Type 1 and type 2 diabetes
Sotagliflozin, or LX4211, is an orally-delivered small molecule compound that we are developing for the treatment of type 1 and type 2 diabetes mellitus. Sotagliflozin was internally generated by our medicinal chemists and inhibits both sodium-glucose cotransporter type 2, or SGLT2, a transporter responsible for most of the glucose reabsorption performed by the kidney, and sodium-glucose cotransporter type 1, or SGLT1, a transporter responsible for glucose and galactose absorption in the gastrointestinal tract, and to a lesser extent than SGLT2, glucose reabsorption in the kidney. Our scientists identified mice lacking SGLT1, SGLT2 or both as having potent anti-diabetic phenotypes across multiple measures of glucose control and metabolism, and found that compounds inhibiting both targets had a favorable preclinical profile relative to compounds selective for SGLT2.
This figure depicts a nephron, the basic functional unit of the kidney. The glucose reabsorption transporter, SGLT2, is expressed in the first segment of the proximal convoluted tubule (PCT S1) and is responsible for most of the glucose reabsorption that happens in the kidney where SGLT1 has a lesser role. Abbreviations: PCT S1 and S2, proximal convoluted tubule segments 1 and 2; PST S3, proximal straight tubule segment 3.
SGLT1 is the primary transporter for absorption of glucose and galactose in the gastrointestinal tract.
Phase 2 Clinical Trial
JDRF, the world’s largest non-profit supporter of type 1 diabetes research, is providing funding to support a Phase 2, randomized, double-masked, placebo-controlled clinical trial to evaluate the efficacy and safety of sotagliflozin in a younger population with type 1 diabetes. We have begun enrollment of individuals with T1D, younger than 30 years of age and with A1C levels greater than 9.0%, who are being randomly assigned to receive either placebo or a once daily 400mg dose of sotagliflozin and complete the 12-week treatment period. The primary objective of this study is to demonstrate the superiority of sotagliflozin versus placebo as adjunct to insulin treatment on A1C reduction at 12 weeks as well as several secondary endpoints, including reduced variability in blood glucose levels and lower insulin needs.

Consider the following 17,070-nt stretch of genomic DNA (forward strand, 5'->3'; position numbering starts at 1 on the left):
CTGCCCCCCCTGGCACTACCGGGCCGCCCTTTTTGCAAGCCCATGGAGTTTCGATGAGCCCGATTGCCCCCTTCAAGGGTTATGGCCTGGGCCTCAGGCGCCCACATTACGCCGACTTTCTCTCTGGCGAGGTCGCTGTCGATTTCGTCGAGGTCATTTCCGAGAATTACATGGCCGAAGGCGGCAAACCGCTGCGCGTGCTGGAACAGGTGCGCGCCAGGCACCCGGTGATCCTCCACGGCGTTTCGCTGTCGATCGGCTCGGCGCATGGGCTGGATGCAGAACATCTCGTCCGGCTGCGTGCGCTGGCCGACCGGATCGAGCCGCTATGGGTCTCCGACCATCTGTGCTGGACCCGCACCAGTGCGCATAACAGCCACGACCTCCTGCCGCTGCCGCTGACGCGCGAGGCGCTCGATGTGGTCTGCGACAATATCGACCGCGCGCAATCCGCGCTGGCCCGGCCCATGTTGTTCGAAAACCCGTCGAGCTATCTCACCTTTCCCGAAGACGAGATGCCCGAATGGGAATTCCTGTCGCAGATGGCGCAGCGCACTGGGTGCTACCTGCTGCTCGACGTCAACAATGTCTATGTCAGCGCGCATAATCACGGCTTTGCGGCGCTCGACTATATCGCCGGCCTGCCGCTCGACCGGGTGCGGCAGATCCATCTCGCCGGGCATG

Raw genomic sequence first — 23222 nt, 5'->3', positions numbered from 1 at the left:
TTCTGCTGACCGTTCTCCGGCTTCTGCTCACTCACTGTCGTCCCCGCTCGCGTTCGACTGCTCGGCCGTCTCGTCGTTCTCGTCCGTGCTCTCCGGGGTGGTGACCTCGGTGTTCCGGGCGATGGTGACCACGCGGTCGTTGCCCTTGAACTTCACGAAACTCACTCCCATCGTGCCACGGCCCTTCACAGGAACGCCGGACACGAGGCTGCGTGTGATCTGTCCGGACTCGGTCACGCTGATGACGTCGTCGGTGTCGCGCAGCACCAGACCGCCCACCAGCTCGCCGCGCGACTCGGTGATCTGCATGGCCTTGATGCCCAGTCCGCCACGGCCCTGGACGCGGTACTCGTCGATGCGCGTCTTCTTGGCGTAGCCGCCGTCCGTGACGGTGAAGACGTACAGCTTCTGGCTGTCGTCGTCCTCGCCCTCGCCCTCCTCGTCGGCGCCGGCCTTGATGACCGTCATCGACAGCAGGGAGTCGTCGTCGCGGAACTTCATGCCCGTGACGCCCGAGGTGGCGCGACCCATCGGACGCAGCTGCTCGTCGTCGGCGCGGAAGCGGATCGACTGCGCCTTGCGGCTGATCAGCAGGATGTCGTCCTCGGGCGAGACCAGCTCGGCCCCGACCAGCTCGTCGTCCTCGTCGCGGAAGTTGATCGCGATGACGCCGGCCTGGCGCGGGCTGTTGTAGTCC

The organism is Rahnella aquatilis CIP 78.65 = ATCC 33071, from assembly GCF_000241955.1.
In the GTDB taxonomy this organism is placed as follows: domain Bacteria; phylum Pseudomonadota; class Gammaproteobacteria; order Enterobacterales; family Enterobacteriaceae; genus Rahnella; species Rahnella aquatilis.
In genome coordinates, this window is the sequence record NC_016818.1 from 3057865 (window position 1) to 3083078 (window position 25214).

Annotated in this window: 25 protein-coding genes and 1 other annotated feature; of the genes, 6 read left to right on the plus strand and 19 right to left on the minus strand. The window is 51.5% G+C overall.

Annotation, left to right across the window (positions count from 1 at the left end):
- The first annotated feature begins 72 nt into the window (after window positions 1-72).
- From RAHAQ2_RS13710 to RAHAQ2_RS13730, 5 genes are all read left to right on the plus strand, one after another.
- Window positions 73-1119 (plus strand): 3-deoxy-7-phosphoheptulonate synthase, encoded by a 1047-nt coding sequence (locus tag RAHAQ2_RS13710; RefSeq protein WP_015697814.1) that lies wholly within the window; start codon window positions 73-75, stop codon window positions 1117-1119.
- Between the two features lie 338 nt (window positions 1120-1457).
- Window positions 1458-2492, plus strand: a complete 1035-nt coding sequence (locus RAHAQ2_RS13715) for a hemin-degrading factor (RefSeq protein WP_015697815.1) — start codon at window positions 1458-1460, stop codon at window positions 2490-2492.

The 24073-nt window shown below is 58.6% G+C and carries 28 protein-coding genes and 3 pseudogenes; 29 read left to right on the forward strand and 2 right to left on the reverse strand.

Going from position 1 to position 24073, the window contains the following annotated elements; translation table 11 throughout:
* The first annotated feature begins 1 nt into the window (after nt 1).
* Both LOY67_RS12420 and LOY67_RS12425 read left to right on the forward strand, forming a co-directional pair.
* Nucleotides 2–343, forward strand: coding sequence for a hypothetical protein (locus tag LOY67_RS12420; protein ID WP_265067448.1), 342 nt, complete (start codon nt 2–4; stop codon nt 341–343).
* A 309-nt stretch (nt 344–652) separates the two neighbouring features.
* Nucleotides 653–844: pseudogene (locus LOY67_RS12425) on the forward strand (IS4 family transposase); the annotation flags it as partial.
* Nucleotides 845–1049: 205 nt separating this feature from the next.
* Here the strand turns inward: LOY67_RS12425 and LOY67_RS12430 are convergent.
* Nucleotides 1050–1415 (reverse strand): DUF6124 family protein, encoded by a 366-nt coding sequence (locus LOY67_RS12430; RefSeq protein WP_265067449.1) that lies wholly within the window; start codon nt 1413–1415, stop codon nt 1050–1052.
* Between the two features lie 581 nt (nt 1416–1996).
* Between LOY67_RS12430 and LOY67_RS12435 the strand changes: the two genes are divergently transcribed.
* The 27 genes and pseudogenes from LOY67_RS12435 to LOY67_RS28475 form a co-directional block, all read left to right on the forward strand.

Phase 3 Clinical Trials
We have begun enrollment in two pivotal Phase 3 clinical trials of sotagliflozin in patients with type 1 diabetes. Each trial is expected to enroll approximately 750 patients who will be randomized to either 400 mg/once daily, 200 mg/once daily or placebo as an adjunct treatment to insulin. The primary endpoint of both trials is the reduction of A1C versus placebo on optimized insulin. Additional endpoints include reduced variability in blood glucose levels, lower insulin needs, weight loss and other patient-reported outcomes. The Phase 3 development program for sotagliflozin also includes a third Phase 3 clinical trial in approximately 1,400 patients involving a glycemic control primary endpoint and an evaluation of safety.
Current Status on clinicaltrials.gov
Type 1 Diabetes
In April 2014, we announced positive, top-line results in a Phase 2 clinical trial of sotagliflozin in type 1 diabetes, which achieved the primary endpoint of reducing mealtime insulin use as well as several secondary endpoints, including improved glycemic control.
In the placebo-controlled, double-blind, 28-day study, sotagliflozin reduced the total daily mealtime bolus insulin dose by 32% compared to 6% for placebo (p=0.007), while significantly improving glycemic control with a mean HbA1c reduction of 0.55% in the sotagliflozin-treated group compared to a reduction of only 0.06% with placebo (p=0.002). This improvement was accompanied by significant improvement in the time spent in a glucose range of 70-180 mg/dl, a significant reduction in time in hyperglycemic range, and no increase in hypoglycemia. Multiple measures indicated that sotagliflozin treatment resulted in reduced variability in blood glucose levels. Overall, LX4211 was well tolerated with no discontinuations of study medication due to adverse events.
Type 2 Diabetes